Teams & Riders The marvelous Victor Campenaerts, cult hero, thread

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Oct 13, 2012
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I've been cycle touring in Peru going ver passes circa 4800m and sleeping at similar altitudes and felt super strong when I got back! The advantage a tent provides is that you can sleep 'high' and train low at a higher intensity. Best of both worlds.
 
Shouldn't this be forbidden? I have no problem with riders sleeping in altitude tents on existing heights like Campenaerts did a few weeks back on 4700m. That's just fair considering there are riders, like the Colombians, who actually live close to that altitude. But 10000m is an non-existing height and does feel a bit too artificial to my liking.
 
He is not doing that on his intuition, he is getting advice from medical professionals. The intermittent nature stimulates faster red blood cell production. His training load during these altitude camps is extremely low as well, for optimal results.

That said, yes, this is extreme. There need to be some rules on what is allowed and what is not regarding altitude training, real and artificial.
 
Max height Mt Everest level. Place where one can go with his/her own two feet (trainer and training bike in a rug sack..) in this planet. Simple. All altitude chamber hardware manufacturers sign an agreement to calibrate units this way. Then it's equal for everybody.
 
He is not doing that on his intuition, he is getting advice from medical professionals. The intermittent nature stimulates faster red blood cell production. His training load during these altitude camps is extremely low as well, for optimal results.

That said, yes, this is extreme. There need to be some rules on what is allowed and what is not regarding altitude training, real and artificial.
Why? How are you gonna enforce it?
 

google translation:
Hour record holder worries about his future
Campenaerts: "Maybe the Giro time trial was my last race"
With his second place in the time trial of Milan, Victor Campenaerts (NTT) ended the Giro d’Italia with a sense of achievement. But the hour record holder still does not know what will happen to him professionally. "At the moment I have nothing specific for the next season, not even offers on lower terms," Campenaerts told the TV broadcaster Sporza. The Belgian is still under contract with the South African racing team until the end of 2022. But after the announced withdrawal of the main sponsor, it is questionable whether team manager Bjarne Riis will be able to save the team. The Dane is trying to find a successor, but the signs of dissolution are unmistakable, as the recent changes from Ben O’Connor (to AG2R Citroen) and Ryan Gibbons (to UAE Emirates) make clear. “My future is causing me a lot of stress right now. I don't want to think negatively, but maybe yesterday's time trial was my last appearance as a professional cyclist, ”said the 29-year-old Campenaerts, who only joined NTT for the 2020 season and who, like many other professionals, faces a bleak future. A return to Belgium at least seems unlikely for the former Lotto Soudal professional. Campenaerts said it had asked Alpecin - Fenix a few weeks ago, but received a negative answer.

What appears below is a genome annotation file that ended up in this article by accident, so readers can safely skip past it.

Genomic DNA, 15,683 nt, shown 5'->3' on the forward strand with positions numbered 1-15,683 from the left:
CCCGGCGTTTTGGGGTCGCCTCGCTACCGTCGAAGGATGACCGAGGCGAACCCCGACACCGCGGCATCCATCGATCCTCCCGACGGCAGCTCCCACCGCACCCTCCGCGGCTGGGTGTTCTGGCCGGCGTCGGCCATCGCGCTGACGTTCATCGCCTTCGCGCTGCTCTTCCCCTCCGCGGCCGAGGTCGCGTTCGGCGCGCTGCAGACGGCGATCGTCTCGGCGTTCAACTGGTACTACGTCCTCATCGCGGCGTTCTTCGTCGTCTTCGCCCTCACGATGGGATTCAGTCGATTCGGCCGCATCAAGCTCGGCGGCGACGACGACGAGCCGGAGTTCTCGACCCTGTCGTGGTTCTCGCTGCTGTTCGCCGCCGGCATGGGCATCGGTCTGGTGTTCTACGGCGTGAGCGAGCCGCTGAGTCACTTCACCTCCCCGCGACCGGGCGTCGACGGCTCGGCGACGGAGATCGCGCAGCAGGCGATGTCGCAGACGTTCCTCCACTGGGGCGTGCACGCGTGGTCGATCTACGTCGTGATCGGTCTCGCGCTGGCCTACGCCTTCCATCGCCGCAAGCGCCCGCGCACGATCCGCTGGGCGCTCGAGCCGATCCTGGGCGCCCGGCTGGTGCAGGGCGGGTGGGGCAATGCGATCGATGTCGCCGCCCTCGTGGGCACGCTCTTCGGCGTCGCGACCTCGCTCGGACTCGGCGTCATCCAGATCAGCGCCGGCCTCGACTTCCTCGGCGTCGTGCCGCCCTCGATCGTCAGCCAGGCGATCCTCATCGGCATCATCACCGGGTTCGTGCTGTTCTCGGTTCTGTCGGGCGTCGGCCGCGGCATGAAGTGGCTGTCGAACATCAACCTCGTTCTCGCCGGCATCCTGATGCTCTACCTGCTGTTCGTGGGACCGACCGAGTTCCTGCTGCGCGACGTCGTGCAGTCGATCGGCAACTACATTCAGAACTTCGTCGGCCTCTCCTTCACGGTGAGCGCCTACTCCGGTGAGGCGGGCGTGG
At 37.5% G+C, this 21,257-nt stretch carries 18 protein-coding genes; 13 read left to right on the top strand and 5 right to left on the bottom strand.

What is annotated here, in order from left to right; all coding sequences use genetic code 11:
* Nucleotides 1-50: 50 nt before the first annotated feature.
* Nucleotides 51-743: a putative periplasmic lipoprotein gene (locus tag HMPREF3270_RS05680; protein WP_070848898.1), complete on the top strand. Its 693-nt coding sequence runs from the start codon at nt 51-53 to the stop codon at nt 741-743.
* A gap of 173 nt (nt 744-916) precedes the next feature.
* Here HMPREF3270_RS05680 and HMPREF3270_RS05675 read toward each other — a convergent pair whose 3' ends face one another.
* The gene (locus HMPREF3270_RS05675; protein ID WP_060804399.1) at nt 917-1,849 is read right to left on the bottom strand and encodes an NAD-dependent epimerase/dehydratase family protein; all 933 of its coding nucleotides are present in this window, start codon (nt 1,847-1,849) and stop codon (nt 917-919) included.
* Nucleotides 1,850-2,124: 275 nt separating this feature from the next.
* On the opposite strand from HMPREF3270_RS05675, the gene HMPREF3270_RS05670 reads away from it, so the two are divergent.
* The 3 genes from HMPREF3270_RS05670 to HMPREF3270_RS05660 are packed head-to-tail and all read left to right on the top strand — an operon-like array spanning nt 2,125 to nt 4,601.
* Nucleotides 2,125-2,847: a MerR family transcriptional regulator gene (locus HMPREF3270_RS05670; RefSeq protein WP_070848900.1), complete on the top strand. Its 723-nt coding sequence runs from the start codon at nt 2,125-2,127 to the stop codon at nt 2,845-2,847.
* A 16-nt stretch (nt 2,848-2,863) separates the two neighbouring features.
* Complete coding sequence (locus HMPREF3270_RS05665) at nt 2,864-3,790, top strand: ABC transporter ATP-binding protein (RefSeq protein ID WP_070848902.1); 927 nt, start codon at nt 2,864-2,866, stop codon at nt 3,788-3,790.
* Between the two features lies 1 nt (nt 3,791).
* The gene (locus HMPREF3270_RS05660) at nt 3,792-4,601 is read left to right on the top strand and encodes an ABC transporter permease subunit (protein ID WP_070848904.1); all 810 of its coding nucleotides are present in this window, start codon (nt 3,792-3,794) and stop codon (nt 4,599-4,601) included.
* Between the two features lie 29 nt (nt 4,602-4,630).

Tough to read. I don't know what his demands are, but I find it very sad that a rider of that quality has problems to get a decent offer. I suppose with CCC and NTT folding and other teams in big trouble as well some teams are waiting until riders like him are desperate to accept a lower offer.
 
Tough to read. I don't know what his demands are, but I find it very sad that a rider of that quality has problems to get a decent offer. I suppose with CCC and NTT folding and other teams in big trouble as well some teams are waiting until riders like him are desperate to accept a lower offer.
Don't know exactly what his demands are either, but he said in the original article that he proposed a cut in wages when he spoke to other teams, but he didn't get a positive response regardless. So he's definitely not expecting other teams to match his current contract.
On Eurosport yesterday, Jeroen Van Belleghem (the Belgian commentator) did say it seemed like there would be a solution for the team because he had heard the employees of the team (not the riders) already got a contract extension.
 
Reactions: BlueRoads
Perhaps going balls out in the media talking about extreme altitude simulation is viewed negatively by prospective employers....
Find it very hard to believe it is that off putting that a top 10 ITTer in the world and all around very useful rider wouldn't be able to get a contract because of this DESPITE willing to take pay cuts.

Perhaps Campenaerts is a guy that's pretty stubborn in his own ways and thus sort of has a limited selection of teams he'd like to go to or has certain demands of preparing on his own that hamper his chances, but I doubt the altitude tent is the main problem.
 

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